Rooftop Solar

Published on November 17th, 2015 | by Jake Richardson

6

Solar Prices Could Be 10% Less Than Coal In India By 2020

November 17th, 2015 by  

KPMG has released a report stating that by 2020 solar power in India could cost about 10% less than coal power, saying “Solar power price declines have beaten the expectations of most analysts since the beginning of 2015. In the ongoing NTPC solar park tender, solar prices have breached the INR 5/kwh and this is a landmark for the energy sector. Today, in India, solar prices are within 15% of power prices on a levelized basis. Our forecast is that by 2020, solar power prices could be up to 10% lower than coal power prices.” You can read the full report, titled ‘The Rising Sun – Disruption on the Horizonhere.

shola
2020 is not that far away, and if it does come to pass that solar power is cheaper than electricity generated by coal in just a handful of years in such a huge country that consumes tremendous quantities of the stuff, it certainly would be quite a milestone.

“We need to re-engineer our process to create energy efficiency and conservation to give India an affordable energy access. A holistic vision is the need of the hour in order to reach 200 million people at a faster rate. I am personally convinced that any amount of investment in this sector will have a quick pay back,” explained energy minister Piyush Goyal.

We’ve already seen that solar power in Chile can be cheaper than electricity produced by coal. Who is paying attention to these developments though? Critics and cynics could say that Chile is a nation of only 17 million with exceptional solar power potential, and therefore is not indicative of a larger solar power trend.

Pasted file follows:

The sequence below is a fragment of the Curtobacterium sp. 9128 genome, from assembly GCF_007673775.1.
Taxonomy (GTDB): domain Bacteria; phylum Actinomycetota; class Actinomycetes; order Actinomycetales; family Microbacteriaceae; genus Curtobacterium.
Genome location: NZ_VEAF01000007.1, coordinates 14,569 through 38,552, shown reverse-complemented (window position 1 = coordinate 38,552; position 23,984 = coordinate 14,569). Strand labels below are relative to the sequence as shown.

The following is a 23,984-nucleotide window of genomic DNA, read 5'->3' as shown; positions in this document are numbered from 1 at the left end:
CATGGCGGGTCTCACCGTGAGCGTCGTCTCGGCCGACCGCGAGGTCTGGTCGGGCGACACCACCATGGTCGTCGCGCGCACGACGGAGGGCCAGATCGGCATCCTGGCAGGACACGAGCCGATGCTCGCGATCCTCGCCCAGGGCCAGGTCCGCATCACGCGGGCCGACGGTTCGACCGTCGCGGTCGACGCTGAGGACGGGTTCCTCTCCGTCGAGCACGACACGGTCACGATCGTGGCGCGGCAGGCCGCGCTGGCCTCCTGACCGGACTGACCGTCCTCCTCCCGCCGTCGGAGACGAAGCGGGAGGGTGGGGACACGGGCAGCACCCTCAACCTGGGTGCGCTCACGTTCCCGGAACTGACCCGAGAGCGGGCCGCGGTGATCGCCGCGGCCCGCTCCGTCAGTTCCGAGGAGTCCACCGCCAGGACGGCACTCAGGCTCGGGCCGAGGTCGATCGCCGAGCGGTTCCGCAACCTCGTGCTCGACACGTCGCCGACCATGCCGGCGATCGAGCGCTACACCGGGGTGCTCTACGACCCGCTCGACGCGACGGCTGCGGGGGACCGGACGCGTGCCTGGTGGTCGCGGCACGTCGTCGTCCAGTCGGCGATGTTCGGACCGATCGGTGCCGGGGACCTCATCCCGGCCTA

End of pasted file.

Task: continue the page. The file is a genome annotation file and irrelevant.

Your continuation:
However, India’s population is 1.25 billion, so it can not be dismissed as too small to count. In fact, its population is several times that of US, and India doesn’t have the same wealth or technological development. The US should be able to achieve something along similar lines, if India can in five years.

It doesn’t seem that long ago that naysayers were saying grid parity wasn’t possible with renewables – especially for solar power. Now, it seems we are moving towards a reality where solar power could be cheaper than coal power, in some cases.

Image Credit: Karunakar Rayker, Wiki Commons





Check out our new 93-page EV report, based on over 2,000 surveys collected from EV drivers in 49 of 50 US states, 26 European countries, and 9 Canadian provinces.

Tags: ,


About the Author

Hello, I have been writing online for some time, and enjoy the outdoors. If you like, you can follow me on Google Plus.



  • Brett

    I’m not a fan of people who say, “Well if India/China can do it, why can’t we?” I’d like to see solar and wind power continue to roll out as quickly as possible, but the fact remains that our electricity systems were developed almost a century ago, and that legacy infrastructure creates a disincentive to upgrade too quickly.

    Kinda like how millions of people in North America still have landline phones, when so many other countries never even bothered to build the infrastructure for such systems. Its the price we pay for being the first mover on so many technologies.

    In fact it seems more logical and reasonable that less developed nations should be able to leap frog our technological progression and start using the most advanced technologies sooner.

  • Ross

    The stalling coal power generation in India should accelerate further and infrastructure for importing coal will be a white elephant.

  • Ronald Brakels

    Of course, once any part way realistic accounting of air pollution and environmental damage is made, solar power is already much cheaper than coal in India. Unfortunately there are peopel in this world who are determined to avoid such an accounting.

    • Frank

      Which is bad for the economy, and bad for people. There should be a price on everything going up the smokestack. That said, India has people with no grid power. Coal can’t compete in that space.

  • Martin

    Would that be with or without a carbon tax?
    If carbon taxes would be added that cost would come down sooner?

    • Ronald Brakels

      Without a carbon tax. India does have a coal tax, but it is quite low. However, a low coal tax is still far better than nothing and can always be increased.

Back to Top ↑